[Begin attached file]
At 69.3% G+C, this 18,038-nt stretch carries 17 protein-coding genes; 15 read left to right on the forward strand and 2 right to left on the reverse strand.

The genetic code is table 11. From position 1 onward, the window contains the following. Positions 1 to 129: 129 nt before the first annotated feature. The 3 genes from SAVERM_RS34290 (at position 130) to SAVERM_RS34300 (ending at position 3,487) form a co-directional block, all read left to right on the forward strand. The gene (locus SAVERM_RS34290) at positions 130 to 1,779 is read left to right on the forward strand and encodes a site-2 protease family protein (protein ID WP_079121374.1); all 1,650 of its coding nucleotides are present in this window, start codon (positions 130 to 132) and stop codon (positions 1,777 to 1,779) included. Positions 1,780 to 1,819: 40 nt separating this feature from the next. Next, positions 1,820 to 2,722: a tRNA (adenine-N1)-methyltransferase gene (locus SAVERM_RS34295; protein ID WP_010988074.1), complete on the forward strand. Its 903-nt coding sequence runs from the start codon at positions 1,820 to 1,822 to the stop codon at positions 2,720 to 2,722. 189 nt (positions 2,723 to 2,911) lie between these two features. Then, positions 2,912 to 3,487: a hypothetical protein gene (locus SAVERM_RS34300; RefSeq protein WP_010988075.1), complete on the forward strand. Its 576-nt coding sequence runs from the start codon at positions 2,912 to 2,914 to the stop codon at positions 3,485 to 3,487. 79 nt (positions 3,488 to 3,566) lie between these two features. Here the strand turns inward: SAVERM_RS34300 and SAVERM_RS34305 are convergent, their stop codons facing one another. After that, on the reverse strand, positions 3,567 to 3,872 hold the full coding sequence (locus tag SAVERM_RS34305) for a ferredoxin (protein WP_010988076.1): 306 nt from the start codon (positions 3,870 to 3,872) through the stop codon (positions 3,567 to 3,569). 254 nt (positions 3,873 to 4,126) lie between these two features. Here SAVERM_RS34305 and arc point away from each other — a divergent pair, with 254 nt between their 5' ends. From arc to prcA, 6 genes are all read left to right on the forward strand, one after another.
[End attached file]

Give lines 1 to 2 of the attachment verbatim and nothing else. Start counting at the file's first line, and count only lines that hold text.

At 69.3% G+C, this 18,038-nt stretch carries 17 protein-coding genes; 15 read left to right on the forward strand and 2 right to left on the reverse strand.

The genetic code is table 11. From position 1 onward, the window contains the following. Positions 1 to 129: 129 nt before the first annotated feature. The 3 genes from SAVERM_RS34290 (at position 130) to SAVERM_RS34300 (ending at position 3,487) form a co-directional block, all read left to right on the forward strand. The gene (locus SAVERM_RS34290) at positions 130 to 1,779 is read left to right on the forward strand and encodes a site-2 protease family protein (protein ID WP_079121374.1); all 1,650 of its coding nucleotides are present in this window, start codon (positions 130 to 132) and stop codon (positions 1,777 to 1,779) included. Positions 1,780 to 1,819: 40 nt separating this feature from the next. Next, positions 1,820 to 2,722: a tRNA (adenine-N1)-methyltransferase gene (locus SAVERM_RS34295; protein ID WP_010988074.1), complete on the forward strand. Its 903-nt coding sequence runs from the start codon at positions 1,820 to 1,822 to the stop codon at positions 2,720 to 2,722. 189 nt (positions 2,723 to 2,911) lie between these two features. Then, positions 2,912 to 3,487: a hypothetical protein gene (locus SAVERM_RS34300; RefSeq protein WP_010988075.1), complete on the forward strand. Its 576-nt coding sequence runs from the start codon at positions 2,912 to 2,914 to the stop codon at positions 3,485 to 3,487. 79 nt (positions 3,488 to 3,566) lie between these two features. Here the strand turns inward: SAVERM_RS34300 and SAVERM_RS34305 are convergent, their stop codons facing one another. After that, on the reverse strand, positions 3,567 to 3,872 hold the full coding sequence (locus tag SAVERM_RS34305) for a ferredoxin (protein WP_010988076.1): 306 nt from the start codon (positions 3,870 to 3,872) through the stop codon (positions 3,567 to 3,569). 254 nt (positions 3,873 to 4,126) lie between these two features. Here SAVERM_RS34305 and arc point away from each other — a divergent pair, with 254 nt between their 5' ends. From arc to prcA, 6 genes are all read left to right on the forward strand, one after another.